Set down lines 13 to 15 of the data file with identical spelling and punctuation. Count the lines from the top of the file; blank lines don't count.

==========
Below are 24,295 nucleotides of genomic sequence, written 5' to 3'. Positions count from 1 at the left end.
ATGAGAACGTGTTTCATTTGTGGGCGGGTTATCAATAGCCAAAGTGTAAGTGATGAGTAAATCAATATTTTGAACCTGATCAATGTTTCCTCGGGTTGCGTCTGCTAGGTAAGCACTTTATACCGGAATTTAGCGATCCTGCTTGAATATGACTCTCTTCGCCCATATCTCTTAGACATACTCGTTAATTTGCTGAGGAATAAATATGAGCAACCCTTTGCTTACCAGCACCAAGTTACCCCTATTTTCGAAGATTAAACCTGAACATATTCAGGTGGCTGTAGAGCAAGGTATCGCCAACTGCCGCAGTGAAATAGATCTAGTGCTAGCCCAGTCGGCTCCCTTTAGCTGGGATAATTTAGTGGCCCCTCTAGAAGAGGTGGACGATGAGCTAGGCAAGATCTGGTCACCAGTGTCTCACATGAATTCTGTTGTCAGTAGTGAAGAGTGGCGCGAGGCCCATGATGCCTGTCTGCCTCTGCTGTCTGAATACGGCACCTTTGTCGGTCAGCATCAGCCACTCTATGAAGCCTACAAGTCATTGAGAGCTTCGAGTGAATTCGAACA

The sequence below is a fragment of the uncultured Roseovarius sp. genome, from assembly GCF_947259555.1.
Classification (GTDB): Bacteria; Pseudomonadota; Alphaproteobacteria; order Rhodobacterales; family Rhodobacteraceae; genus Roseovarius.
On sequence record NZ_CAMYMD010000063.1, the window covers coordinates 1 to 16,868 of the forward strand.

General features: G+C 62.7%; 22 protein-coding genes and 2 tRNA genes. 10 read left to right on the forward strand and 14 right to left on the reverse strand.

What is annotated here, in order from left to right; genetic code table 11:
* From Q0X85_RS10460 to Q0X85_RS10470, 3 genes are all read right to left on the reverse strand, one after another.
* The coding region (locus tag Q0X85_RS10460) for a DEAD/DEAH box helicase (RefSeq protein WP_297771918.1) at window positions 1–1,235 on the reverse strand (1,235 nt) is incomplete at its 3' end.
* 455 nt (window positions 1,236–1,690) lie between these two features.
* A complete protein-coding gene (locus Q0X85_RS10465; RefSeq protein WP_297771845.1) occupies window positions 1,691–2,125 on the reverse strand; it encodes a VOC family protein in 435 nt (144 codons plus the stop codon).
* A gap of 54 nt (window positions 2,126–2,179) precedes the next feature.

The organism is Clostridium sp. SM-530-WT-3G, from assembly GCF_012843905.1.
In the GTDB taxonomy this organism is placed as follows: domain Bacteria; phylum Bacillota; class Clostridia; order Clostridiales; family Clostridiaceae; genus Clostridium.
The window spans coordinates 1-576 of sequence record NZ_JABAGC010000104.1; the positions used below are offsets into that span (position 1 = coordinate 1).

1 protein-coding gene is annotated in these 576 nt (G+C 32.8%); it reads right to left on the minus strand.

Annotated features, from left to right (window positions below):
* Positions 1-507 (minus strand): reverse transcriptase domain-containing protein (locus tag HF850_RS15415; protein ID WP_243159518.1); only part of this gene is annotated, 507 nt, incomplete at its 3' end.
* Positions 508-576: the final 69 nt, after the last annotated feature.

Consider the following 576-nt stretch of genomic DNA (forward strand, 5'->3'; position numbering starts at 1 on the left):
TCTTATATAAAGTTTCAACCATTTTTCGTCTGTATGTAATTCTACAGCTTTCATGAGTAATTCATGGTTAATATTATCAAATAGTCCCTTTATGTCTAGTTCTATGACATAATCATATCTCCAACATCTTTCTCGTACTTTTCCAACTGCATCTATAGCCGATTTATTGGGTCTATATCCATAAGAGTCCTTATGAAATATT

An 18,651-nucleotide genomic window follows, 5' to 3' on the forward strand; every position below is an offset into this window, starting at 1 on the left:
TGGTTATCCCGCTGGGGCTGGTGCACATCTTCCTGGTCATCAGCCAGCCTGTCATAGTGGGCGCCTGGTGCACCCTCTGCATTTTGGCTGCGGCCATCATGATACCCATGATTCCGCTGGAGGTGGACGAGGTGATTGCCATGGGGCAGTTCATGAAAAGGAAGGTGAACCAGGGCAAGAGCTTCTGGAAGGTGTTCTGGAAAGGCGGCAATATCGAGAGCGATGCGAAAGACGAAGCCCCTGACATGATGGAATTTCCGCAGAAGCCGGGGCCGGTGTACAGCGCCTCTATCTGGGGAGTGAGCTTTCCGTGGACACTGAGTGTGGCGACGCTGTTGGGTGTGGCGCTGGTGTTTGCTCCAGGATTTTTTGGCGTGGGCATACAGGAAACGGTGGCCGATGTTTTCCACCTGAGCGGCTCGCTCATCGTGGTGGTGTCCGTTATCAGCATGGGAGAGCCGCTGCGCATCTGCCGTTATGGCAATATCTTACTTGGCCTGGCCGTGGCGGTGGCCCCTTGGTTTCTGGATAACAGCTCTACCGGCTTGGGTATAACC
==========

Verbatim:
The organism is Clostridium sp. SM-530-WT-3G, from assembly GCF_012843905.1.
In the GTDB taxonomy this organism is placed as follows: domain Bacteria; phylum Bacillota; class Clostridia; order Clostridiales; family Clostridiaceae; genus Clostridium.
The window spans coordinates 1-576 of sequence record NZ_JABAGC010000104.1; the positions used below are offsets into that span (position 1 = coordinate 1).